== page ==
THE Division of Health, Wellness and Social Protection is conducting checks at all geriatric homes in Tobago to ensure operations are in keeping with industry standards.
Secretary of Health Dr Faith BYisrael made the announcement on Friday, three days after residents of a seniors' home on Store Bay Local Road were rescued from "adverse conditions" by police and health officials.
BYisrael said inquires into that incident are ongoing.
“We are still working through the process. It is a very delicate situation,” she said.
She assured that the division is “working to ensure that all of our individuals, all of our citizens – particularly those who are vulnerable – are safe and secure, and that is what we’re doing at this point.”
BYisrael said that the Private Hospital Act is supposed to govern and determine who has a license to be a home for the aged. She said it is one of the legislations that has been on the books, but it has not really been enforced.
“The Ministry of Health and therefore the Tobago House of Assembly agreed that we would actually start that process of ensuring that all of our homes in Tobago and in Trinidad are actually licensed. That includes going to each of the homes and doing inspections and so forth. That has actually already started, and we are continuing with that process.”
She said that this means very soon all homes would meet the requirements according to the laws that are set out in the Private Hospital Act. She advised the public to do their own investigations before putting a relative into a home, to ensure that it is a space that has met the minimal requirements to be classified as a home for the aged.
“Ensure and ask them whether you are an officially-licensed home. Granted that we are not at the point yet where the homes are licensed, we are going through the process right now, but hopefully by the end of the year, we would have a list of licensed homes that have met the basic requirement.
"So it is up to each individual to make sure the same way when you come to the hospital, you make sure that the doctors are actually doctors and the nurses are nurses; the same way when you go to a food establishment, you look for the public health food badge and so forth, we are asking you that you look for that licensing.”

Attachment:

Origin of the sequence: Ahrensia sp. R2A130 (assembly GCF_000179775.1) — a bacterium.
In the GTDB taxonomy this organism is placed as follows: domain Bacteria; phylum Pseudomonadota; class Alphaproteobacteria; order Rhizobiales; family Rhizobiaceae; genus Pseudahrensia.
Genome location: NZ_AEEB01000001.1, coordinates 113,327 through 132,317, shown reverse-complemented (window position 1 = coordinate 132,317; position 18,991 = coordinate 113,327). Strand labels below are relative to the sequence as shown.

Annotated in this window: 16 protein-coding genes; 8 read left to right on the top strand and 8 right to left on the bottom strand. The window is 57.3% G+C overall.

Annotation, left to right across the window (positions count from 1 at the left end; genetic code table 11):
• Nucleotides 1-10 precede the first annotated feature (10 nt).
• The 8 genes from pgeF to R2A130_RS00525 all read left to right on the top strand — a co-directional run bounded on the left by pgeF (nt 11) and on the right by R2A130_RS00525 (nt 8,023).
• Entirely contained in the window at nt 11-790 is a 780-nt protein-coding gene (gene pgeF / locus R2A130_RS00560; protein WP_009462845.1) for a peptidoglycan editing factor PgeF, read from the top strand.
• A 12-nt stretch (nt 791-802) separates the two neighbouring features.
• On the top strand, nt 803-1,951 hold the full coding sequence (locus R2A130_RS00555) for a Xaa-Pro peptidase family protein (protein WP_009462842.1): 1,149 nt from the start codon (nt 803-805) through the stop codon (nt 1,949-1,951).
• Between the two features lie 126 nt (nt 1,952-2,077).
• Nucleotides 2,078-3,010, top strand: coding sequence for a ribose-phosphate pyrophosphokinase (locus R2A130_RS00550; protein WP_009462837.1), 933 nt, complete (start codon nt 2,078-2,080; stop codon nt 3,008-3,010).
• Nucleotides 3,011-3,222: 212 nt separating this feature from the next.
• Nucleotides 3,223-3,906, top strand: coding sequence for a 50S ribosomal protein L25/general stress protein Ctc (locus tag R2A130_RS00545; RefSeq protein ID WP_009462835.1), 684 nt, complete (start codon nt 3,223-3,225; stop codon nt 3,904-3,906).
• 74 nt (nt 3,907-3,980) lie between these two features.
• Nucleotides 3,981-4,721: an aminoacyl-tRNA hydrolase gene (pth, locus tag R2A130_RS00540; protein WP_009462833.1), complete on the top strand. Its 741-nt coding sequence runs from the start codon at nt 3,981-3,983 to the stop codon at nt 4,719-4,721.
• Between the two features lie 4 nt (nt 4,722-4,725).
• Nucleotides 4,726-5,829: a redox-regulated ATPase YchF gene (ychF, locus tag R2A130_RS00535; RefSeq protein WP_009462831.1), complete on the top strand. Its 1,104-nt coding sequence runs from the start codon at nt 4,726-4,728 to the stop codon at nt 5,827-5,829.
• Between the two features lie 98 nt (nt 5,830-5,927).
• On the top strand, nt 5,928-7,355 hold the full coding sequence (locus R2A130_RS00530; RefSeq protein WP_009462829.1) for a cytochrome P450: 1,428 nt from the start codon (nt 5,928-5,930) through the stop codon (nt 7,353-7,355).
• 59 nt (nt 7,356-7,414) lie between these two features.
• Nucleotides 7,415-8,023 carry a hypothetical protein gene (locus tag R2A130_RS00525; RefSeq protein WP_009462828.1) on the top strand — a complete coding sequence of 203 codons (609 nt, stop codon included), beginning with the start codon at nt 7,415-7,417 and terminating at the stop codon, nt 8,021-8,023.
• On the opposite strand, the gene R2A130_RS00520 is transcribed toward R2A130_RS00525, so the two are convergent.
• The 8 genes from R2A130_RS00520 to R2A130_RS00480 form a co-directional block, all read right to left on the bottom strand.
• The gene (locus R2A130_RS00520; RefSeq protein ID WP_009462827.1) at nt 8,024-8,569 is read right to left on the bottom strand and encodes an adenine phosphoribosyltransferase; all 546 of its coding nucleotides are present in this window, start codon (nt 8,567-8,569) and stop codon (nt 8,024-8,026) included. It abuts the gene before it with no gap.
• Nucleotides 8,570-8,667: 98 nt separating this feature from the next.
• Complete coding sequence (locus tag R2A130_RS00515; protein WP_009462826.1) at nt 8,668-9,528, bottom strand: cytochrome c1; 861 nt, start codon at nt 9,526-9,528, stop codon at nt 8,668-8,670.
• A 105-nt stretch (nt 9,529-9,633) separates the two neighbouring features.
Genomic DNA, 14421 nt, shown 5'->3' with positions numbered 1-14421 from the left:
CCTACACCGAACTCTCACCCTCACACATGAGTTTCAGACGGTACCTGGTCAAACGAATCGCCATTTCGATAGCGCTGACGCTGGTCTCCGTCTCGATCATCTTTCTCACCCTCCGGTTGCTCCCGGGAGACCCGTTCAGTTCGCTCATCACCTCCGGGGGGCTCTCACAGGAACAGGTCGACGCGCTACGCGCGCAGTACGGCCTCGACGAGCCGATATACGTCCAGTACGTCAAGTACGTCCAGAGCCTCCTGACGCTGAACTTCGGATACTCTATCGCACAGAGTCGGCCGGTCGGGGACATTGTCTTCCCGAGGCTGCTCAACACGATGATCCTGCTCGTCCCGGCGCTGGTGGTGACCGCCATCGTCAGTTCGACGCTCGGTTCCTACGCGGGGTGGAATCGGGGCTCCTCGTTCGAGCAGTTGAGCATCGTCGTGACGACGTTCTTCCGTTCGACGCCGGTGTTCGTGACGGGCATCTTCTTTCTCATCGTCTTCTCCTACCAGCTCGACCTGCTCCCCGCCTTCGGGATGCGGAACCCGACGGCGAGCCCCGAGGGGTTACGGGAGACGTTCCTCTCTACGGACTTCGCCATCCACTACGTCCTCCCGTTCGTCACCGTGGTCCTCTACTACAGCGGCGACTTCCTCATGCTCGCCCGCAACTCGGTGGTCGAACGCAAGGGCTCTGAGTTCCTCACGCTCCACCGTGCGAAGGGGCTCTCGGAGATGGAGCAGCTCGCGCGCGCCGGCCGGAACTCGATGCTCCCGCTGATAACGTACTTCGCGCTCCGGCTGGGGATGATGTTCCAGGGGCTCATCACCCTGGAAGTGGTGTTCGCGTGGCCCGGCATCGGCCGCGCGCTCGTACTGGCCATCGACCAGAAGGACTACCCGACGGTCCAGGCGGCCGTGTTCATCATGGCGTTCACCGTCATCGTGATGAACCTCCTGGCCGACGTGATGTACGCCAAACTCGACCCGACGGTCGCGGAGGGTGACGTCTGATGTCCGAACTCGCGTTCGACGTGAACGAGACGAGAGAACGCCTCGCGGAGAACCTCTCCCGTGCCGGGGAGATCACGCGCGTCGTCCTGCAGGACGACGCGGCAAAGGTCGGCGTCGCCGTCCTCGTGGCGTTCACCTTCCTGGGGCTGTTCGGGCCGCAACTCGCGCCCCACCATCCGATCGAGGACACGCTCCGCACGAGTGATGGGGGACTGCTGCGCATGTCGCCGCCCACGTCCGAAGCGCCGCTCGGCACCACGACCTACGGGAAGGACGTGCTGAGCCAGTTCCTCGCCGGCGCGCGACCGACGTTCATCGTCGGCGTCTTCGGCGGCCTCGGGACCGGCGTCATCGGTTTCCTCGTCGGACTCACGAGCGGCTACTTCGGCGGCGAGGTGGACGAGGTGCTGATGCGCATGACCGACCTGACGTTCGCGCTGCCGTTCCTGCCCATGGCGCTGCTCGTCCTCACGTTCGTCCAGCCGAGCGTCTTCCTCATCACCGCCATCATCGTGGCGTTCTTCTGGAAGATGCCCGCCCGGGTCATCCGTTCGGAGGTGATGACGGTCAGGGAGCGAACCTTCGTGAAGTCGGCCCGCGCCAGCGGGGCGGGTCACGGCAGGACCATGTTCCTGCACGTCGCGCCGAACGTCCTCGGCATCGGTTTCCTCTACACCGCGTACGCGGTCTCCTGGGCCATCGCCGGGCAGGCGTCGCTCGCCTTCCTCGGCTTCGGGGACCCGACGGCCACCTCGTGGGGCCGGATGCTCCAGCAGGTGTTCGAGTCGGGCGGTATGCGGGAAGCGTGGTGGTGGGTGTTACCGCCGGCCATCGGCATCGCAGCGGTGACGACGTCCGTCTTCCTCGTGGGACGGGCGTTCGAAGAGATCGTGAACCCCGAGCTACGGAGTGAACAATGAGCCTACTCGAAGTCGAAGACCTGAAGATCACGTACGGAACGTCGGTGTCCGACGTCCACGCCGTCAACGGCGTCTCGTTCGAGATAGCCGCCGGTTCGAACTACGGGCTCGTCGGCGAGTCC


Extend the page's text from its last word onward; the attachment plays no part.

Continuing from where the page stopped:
BYisrael said she is unaware how many homes are operating in Tobago as the number keeps changing.
“That is actually one of the questions that is pretty difficult because as we are going along, we have probably seven or eight official that we knew about. As we go along, we are understanding that individuals have started doing it on their own – having people come and live with them, and so we are learning as we go ahead.”
After residents were removed on Tuesday, the division said that they were medically examined and relocated to alternate accommodations. Family members were also informed as the division said it will continue to be in contact with them to provide the necessary updates, therapeutic counselling, medical and social support to both family members and residents.
The unit said the matter is considered “one of great urgency and importance and the division remains committed to providing the necessary intervention and support to those affected.”
The removal of the residents of the seniors’ home came six weeks after the Children’s Authority shut down the Sylphil Home In Love, in Lambeau, saying it had refused the home’s application for licence and ordered it to cease operations.
In a statement on June 10, the Children’s Authority said, “The move to cease operations at the Sylphil Home is consistent with the authority’s efforts to ensure the best interest and overall welfare of children in care.”
That home’s manager and matron Susan Phillips-Jack insisted her home was no “fly-by-night operation.” She added the matter was in the hands of her lawyers.